Title: This is Not a Test
Author: Courtney Summers
Genre: YA Post-Apocalyptic
Publication Date: June 19, 2012
Format: Paperback, 336 Pages
ISBN-10: 0312656742 (St. Martin’s Griffin)
ISBN-13: 978-0312656744 (St. Martin’s Griffin)
Reviewed by: Kayla
It’s the end of the world. Six students have taken cover in Cortege High but shelter is little comfort when the dead outside won’t stop pounding on the doors. One bite is all it takes to kill a person and bring them back as a monstrous version of their former self. To Sloane Price, that doesn’t sound so bad. Six months ago, her world collapsed and since then, she’s failed to find a reason to keep going. Now seems like the perfect time to give up. As Sloane eagerly waits for the barricades to fall, she’s forced to witness the apocalypse through the eyes of five people who actually want to live. But as the days crawl by, the motivations for survival change in startling ways and soon the group’s fate is determined less and less by what’s happening outside and more and more by the unpredictable and violent bids for life—and death—inside. When everything is gone, what do you hold on to?
Quick and Dirty: Six students are trapped inside a high school while zombies control the outside. This is not a zombie book. Think a more mature Lord of the Flies.
Opening Sentence: Lily, I woke up and the last piece of my heart disappeared.
Okay, let me get this out of the way: this is not a zombie book. There are no gross or gut-spilling scenes. The setting just happens to be in a zombie-filled area. This a story of survival — of the reasons to hold on when there is nothing to hold on to. Six students are holed up in a high school, waiting to be rescued from a town overrun by their old neighbors, friends, and family. But the real danger isn’t what’s outside. The swirling emotions on the inside are ticking like a bomb about to go off. Each person has their own baggage they carried into that school, but just because they bonded through surviving together doesn’t mean you trust them with your life story. Does it? Sloane Price is ready to die — she embraces it. But there are others with her who don’t want to die. So should she risk their safety so she can escape the awful world she still grudgingly lives in? This is a story of priorities — of what you do when the world is ending and nothing matters. But when nothing matters, why stay?
So this is a very depressing book. If you’re looking for a gory, adventurous book full of romance and zombies, this is NOT your book. If you’ve ever read Lord of the Flies, this is exactly like that only with teenagers in a modern high school. There are no light-hearted moments or a happy ending. In fact, there is no happy. Period!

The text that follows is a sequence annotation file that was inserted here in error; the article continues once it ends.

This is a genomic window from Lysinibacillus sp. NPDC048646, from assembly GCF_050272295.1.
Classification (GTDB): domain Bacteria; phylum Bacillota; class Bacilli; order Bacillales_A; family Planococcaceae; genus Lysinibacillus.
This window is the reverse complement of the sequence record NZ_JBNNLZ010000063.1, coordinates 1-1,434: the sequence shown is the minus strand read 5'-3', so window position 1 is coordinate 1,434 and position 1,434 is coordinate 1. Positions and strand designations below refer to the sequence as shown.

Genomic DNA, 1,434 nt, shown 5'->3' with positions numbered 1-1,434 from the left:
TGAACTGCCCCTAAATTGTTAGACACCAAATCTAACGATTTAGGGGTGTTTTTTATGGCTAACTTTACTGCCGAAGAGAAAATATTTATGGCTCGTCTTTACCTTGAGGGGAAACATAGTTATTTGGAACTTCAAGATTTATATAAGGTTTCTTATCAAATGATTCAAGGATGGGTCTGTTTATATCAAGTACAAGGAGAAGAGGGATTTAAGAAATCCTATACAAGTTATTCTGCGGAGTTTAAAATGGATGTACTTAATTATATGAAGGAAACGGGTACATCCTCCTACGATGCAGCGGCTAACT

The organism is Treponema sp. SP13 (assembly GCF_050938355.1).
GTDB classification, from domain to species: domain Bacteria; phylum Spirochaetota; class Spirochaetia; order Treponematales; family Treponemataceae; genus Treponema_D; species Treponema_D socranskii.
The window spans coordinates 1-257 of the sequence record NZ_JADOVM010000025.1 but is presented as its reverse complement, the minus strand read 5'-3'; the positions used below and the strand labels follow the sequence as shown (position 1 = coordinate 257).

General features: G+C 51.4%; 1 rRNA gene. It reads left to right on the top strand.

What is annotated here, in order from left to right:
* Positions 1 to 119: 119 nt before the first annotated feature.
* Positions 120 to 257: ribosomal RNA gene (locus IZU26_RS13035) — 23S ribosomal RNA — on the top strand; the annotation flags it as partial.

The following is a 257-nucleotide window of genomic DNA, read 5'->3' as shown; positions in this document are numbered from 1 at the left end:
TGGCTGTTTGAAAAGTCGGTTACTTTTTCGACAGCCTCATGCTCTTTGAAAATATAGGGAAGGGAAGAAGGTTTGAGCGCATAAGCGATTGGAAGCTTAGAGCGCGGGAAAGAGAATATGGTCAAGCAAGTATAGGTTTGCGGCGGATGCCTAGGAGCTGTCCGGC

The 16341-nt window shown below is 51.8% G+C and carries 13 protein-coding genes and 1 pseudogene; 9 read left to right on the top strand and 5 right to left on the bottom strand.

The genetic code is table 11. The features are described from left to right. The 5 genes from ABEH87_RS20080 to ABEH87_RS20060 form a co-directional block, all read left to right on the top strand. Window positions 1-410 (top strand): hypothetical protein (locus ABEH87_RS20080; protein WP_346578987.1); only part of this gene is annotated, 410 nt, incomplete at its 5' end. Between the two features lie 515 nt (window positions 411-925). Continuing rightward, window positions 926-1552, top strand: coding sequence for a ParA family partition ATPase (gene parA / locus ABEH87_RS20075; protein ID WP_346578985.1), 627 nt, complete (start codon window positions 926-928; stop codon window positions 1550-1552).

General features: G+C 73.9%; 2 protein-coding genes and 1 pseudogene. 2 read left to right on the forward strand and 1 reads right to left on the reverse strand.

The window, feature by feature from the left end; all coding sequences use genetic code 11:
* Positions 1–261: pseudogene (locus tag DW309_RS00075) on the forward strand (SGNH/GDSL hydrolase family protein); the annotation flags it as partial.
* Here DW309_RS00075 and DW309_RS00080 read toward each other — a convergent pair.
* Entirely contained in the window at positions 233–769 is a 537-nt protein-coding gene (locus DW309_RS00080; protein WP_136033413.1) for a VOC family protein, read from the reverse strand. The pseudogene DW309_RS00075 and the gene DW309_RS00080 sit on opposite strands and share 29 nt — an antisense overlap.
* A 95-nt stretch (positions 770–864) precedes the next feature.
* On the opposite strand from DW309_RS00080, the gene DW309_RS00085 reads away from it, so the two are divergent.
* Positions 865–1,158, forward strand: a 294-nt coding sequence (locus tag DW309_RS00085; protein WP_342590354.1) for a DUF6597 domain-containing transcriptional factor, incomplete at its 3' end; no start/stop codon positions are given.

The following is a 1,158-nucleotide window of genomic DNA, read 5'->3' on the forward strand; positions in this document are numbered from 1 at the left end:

Sloane Price is a very modern character that suffers from a bad home life, lost sister, and overall terrible life. She is thrown into a world of surviving when she doesn’t want to. Sloane isn’t the average heroine. She isn’t strong-willed, determined, or ready to fight to stay alive. She’s still mourning her sister that left home a few weeks before. So, in general, she’s not really a hero. She’s in need of saving, and by the end of the book she’s close to coming to terms with herself (so it isn’t a totally depressing book).
The raw emotion conveyed in this book is utterly exhausting. The writing is beautiful and it’s amazing how Summers can put the reader in the character’s heads and experience what they’re experiencing. Her voice is perfect for the voice of Sloane — it has a sense of foreboding, but with a hint of hope in the mix.
It’s amazing what a bit of hope can do to people. Summers shows the many reactions to hope in this book, which makes this book even more deep and serious. WARNING: there is a lot of cussing in this book and it does get a tad graphic. I wouldn’t recommend this book due to what I believe, but that doesn’t make this a bad book. The writing is great; plot complex and characters intense. If you like Lord of the Flies, you’ll like this survival story.
The thing no one tells you about surviving, about the mere act of holding out, is how many hours are nothing because nothing happens. They also don’t tell you about how you can share your deepest secrets with someone, kiss them, and the next hour it’s like there’s nothing between you because not everything can mean something all the time or you’d be crushed under the weight of it. They don’t tell you how you will float through days. You autopilot, here but not really here, sleepwalking, and then every so often you are awake.
The next moment that matters turns out to be this one:
“Do you need anything?”
FTC Advisory: St. Martin’s Griffin provided me with a copy of This is Not a Test. No goody bags, sponsorships, “material connections,” or bribes were exchanged for my review.
You can follow any responses to this entry through the RSS 2.0 feed. Both comments and pings are currently closed.